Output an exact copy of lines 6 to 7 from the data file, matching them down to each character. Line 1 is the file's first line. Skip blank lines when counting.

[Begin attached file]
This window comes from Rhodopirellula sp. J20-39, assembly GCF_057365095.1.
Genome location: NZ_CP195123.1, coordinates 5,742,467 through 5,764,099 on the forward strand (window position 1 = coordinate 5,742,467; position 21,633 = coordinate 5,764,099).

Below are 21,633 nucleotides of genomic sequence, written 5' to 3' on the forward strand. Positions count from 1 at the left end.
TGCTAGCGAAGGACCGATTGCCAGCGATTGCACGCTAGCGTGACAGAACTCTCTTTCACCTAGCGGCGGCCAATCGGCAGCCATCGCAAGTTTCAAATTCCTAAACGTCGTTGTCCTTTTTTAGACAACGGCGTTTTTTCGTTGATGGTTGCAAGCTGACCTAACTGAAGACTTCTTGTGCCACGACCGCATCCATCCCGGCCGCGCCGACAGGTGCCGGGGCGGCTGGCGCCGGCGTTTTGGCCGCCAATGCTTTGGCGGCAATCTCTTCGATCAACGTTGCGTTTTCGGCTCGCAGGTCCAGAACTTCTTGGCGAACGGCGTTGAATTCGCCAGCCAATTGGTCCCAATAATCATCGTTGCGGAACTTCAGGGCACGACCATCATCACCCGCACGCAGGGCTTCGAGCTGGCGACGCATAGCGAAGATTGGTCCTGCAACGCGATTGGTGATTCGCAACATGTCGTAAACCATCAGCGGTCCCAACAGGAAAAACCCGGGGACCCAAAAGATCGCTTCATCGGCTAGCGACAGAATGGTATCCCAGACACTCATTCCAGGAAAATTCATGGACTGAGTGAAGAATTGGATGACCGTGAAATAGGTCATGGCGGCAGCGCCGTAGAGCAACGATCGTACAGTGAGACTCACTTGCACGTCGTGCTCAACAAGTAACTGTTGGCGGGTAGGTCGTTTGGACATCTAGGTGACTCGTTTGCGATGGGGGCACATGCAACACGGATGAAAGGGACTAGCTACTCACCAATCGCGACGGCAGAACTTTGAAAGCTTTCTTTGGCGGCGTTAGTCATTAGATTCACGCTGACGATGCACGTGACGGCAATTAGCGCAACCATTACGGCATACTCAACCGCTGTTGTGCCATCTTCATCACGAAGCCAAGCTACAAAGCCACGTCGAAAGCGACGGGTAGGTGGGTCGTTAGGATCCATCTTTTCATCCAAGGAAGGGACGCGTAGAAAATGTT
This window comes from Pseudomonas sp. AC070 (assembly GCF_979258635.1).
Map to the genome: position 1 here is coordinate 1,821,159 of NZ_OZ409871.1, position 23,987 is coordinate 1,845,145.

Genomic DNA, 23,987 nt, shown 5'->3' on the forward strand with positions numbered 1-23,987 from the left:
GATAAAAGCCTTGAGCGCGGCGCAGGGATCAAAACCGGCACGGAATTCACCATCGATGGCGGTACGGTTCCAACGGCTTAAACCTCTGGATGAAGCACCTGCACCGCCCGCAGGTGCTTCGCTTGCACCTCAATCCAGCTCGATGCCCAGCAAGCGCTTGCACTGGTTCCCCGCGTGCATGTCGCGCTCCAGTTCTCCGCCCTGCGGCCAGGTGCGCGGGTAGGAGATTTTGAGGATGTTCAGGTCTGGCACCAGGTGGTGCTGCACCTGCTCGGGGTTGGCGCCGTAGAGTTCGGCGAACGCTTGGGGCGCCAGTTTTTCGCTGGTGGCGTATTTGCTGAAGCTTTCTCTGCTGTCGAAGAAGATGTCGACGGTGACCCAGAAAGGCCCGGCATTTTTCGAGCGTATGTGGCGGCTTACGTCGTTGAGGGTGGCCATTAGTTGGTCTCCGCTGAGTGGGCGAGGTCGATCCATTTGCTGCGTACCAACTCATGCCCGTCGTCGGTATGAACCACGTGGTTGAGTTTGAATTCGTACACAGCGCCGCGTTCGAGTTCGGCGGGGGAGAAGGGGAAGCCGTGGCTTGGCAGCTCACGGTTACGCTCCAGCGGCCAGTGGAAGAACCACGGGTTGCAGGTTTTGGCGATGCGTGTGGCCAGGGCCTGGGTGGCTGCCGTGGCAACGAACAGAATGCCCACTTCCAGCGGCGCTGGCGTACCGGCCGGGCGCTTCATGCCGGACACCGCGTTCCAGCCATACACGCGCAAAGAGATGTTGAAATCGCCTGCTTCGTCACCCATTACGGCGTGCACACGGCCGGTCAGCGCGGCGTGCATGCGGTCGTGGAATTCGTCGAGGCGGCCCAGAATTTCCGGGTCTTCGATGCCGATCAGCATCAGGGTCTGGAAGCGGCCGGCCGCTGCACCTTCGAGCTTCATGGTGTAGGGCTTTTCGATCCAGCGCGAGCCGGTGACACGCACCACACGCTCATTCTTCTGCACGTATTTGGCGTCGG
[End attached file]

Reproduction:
Map to the genome: position 1 here is coordinate 1,821,159 of NZ_OZ409871.1, position 23,987 is coordinate 1,845,145.

Genomic DNA, 23,987 nt, shown 5'->3' on the forward strand with positions numbered 1-23,987 from the left: